Rosemary (Rosmarinus officinalis) can resist many pest and disease problems, but plants weakened or stressed may fall prey to problems. The shrub grows in U.S. Department of Agriculture plant hardiness zones 8 through 10, but it also thrives as a potted plant in any climate. Soil or site conditions are common problems, although pests and fungus can also kill rosemary. It can be difficult or even impossible to save rosemary once it begins to die, but quick diagnosis and treatment sometimes prove successful.
Winter freezes can kill a rosemary shrub, but it may not become obvious until after the temperature begins to warm in spring. The evergreen sprigs begin losing their color, become dry and brittle, and eventually turn completely brown or yellow. (ref 3) Minor freeze damage only kills a few branches, allowing you to save the plant, while major damage kills the roots and plant entirely. Cut back the damaged branches to the nearest healthy wood using pruning shears disinfected with isopropyl alcohol. The healthy roots and remaining living branches will usually survive and put on new growth through spring and summer. Prevent future stress by growing the rosemary in a pot and overwintering it indoors, or by covering it with a frost blanket when short hard freezes are expected.
Locations that easily become wet or waterlogged slowly kill rosemary plants. Rosemary can tolerate more moisture in summer, but wet winter soil quickly kills the plant either by suffocating the roots or by freezing solid. Rosemary prefers well-drained soil and moderate moisture conditions. Dig up and transplant the shrub to a well-drained, full sun garden bed, or transplant it into a pot with bottom drainage holes. Water rosemary about once a week when there is no rainfall and when the top 1 to 2 inches of soil feels dry, providing no more than 1 inch of water at each irrigation.
Fungal issues typically go hand-in-hand with wet soil. Root and crown rot, caused by the Phytophthora spp. fungus, cause stunted growth or branch death. The rosemary sprigs yellow and dry out, while the base of the stem and roots become soft, mushy and produce a foul odor. Moving the rosemary to a site with better drainage and refraining from watering until after recovery may allow it to live if the roots aren't badly damaged, but most shrubs won't recover from root rot. Powdery mildew fungus, which forms as a white powder on the rosemary needles, favors dry conditions and warm temperatures between 60 and 80 degree Fahrenheit. Providing the rosemary with full, all-day sunlight and spraying the foliage with water early in the day to rinse away spores can minimize mildew issues. For extreme infections, cut out the mildewed branches with disinfected shears so the remaining healthy branches can recover.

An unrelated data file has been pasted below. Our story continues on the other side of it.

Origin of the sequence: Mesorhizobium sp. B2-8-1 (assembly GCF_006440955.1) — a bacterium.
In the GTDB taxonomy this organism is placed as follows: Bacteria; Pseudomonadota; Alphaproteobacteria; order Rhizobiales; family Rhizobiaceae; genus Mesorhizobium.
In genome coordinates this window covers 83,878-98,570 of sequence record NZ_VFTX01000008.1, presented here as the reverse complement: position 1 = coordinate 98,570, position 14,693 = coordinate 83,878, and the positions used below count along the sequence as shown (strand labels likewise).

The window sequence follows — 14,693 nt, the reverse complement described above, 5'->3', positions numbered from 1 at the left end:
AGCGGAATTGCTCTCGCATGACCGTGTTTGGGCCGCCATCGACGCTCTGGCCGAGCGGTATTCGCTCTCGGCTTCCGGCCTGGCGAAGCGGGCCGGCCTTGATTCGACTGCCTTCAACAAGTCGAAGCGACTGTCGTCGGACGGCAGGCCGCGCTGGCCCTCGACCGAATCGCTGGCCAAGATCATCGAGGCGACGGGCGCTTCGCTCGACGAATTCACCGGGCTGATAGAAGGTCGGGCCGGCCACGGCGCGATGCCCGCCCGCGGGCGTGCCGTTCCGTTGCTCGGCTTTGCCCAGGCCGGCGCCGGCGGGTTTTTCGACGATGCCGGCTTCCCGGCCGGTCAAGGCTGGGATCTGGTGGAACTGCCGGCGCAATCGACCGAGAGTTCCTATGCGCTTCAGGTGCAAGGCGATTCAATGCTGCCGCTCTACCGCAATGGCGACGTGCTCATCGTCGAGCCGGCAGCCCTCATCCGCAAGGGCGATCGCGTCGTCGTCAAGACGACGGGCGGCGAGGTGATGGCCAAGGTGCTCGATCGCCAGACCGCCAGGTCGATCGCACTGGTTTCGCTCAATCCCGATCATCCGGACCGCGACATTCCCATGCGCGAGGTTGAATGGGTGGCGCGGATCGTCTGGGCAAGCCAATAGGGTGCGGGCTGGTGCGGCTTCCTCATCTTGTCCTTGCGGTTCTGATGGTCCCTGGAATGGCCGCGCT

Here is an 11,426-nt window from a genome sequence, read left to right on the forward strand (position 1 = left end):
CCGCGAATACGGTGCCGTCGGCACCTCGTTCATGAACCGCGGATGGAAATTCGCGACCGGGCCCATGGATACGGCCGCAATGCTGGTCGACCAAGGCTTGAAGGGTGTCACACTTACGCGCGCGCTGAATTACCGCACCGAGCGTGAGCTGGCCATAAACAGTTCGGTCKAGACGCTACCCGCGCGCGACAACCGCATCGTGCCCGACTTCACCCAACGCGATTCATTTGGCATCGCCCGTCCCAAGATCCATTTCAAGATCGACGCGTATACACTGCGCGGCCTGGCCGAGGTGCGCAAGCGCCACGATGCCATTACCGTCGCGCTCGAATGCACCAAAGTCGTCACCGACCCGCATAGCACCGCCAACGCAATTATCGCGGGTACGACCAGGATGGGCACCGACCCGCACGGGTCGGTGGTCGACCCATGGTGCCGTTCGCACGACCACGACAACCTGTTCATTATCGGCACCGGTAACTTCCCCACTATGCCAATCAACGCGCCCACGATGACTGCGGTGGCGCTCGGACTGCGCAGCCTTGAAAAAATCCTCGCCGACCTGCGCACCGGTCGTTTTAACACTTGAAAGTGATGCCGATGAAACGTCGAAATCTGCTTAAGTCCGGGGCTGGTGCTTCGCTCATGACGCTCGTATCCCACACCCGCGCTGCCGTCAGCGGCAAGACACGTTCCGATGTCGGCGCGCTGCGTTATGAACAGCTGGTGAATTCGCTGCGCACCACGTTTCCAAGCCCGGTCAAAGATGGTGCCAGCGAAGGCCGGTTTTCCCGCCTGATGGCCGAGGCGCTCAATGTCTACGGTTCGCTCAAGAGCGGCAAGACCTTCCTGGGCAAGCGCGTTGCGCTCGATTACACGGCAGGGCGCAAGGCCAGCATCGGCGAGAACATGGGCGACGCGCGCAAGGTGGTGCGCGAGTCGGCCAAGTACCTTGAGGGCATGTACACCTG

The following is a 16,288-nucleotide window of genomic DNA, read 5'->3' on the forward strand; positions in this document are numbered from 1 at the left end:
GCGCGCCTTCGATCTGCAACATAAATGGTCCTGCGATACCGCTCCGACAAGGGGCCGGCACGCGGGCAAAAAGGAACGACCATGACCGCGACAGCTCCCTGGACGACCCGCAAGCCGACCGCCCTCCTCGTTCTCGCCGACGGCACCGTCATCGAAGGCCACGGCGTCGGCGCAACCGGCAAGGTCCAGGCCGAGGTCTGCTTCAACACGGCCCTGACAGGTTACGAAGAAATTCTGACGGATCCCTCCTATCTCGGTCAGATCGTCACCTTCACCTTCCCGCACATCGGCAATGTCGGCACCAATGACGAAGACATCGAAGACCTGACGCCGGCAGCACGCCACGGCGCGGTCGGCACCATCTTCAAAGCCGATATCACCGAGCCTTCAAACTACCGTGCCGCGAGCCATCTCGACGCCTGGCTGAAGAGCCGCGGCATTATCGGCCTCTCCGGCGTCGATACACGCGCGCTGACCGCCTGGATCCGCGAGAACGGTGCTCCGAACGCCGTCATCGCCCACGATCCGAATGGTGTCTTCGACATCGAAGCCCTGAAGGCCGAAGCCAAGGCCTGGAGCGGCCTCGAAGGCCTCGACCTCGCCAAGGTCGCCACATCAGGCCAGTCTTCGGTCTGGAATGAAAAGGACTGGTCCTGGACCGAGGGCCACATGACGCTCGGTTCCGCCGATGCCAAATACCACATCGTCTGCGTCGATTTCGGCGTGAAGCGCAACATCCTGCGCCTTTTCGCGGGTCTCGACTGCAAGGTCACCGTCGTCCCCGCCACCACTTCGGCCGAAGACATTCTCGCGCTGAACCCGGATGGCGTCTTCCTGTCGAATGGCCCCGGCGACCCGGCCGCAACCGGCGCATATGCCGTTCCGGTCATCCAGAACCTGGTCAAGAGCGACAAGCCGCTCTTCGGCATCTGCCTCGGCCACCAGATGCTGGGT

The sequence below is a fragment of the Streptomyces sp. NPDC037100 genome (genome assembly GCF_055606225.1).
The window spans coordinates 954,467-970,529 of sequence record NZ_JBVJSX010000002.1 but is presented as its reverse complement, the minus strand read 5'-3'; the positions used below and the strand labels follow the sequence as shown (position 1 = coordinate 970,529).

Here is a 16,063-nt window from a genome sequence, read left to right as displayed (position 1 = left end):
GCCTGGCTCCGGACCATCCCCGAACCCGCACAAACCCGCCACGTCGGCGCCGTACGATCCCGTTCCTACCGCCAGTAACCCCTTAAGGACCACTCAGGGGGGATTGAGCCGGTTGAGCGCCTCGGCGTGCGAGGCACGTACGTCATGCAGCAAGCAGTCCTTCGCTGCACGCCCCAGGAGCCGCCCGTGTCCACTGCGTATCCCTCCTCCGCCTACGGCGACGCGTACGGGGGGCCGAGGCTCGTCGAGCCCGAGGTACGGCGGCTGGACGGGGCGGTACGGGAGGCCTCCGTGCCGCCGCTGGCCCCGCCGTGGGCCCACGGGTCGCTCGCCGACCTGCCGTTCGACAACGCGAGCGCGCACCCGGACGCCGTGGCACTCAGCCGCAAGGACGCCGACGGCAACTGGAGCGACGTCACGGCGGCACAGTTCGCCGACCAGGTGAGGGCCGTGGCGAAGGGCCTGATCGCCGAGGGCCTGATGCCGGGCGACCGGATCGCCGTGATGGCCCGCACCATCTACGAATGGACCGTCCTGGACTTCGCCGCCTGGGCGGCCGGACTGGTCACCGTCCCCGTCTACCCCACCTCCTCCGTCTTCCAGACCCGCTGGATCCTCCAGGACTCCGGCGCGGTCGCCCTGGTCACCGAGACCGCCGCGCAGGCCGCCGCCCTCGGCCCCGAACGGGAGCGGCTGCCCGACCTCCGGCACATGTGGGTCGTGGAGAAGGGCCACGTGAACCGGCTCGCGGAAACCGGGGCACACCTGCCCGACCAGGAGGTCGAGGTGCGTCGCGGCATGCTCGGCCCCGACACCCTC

Leaf and Stem Pests
Various pests feed on rosemary plants, including spittle bugs, aphids and whiteflies. Rosemary usually recovers from pest damage unless the infestation is severe or if the plant is already weakened by cold or water stress. Pear-shaped aphids feed on the underside of the stems. Spittle bugs leave behind a white, foamy residue that resembles spittle. Treat both by rinsing them off the rosemary with a sharp spray of water, or drench the plant with a ready-to-use insecticidal soap at five-day intervals until the pests are gone. Water sprays and soap products can also help control whiteflies. Spray the plants several times a day with water to discourage the flies and their larvae. Yellow sticky traps or reflective mulch spread around the rosemary may also minimize whitefly problems.
Premature needle death, yellowing of the needle tips or a general burned appearance may indicate chemical damage from herbicides, pesticides or improper fertilization. Herbicide drift, which occurs when the wind carries the spray beyond its intended target, causes leaf dieback or kills the entire plant. Pruning out the affected branches may allow the plant to recover if the chemicals haven't reached the roots. Excessive use of fertilizers can lead to the buildup of fertilizer salts in the soil, especially in container-grown plants. Watering the rosemary deeply so the excess moisture drains freely from the bottom of the pot at least once monthly during the summer helps flush out any excess salt.
Fertilizer is seldom necessary for a rosemary shrub, especially those grown in garden beds where the trace nutrients in the soil provide sufficient fertilization. Potted plants or those grown in exceptionally poor soil may be suffering from a nutrient deficiency if the plant grows slowly or develops stunted, pale yellow needles. An application of a general purpose fertilizer in early spring should provide enough nutrients to help the plant recover. Follow package instructions or mix 1/2 teaspoon of a soluble 24-8-16 blend with 1 gallon of water, and water the rosemary with the solution. Avoid applying fertilizer directly to the foliage because it can damage the needles.
Jenny Harrington has been a freelance writer since 2006. Her published articles have appeared in various print and online publications. Previously, she owned her own business, selling handmade items online, wholesale and at crafts fairs. Harrington's specialties include small business information, crafting, decorating and gardening.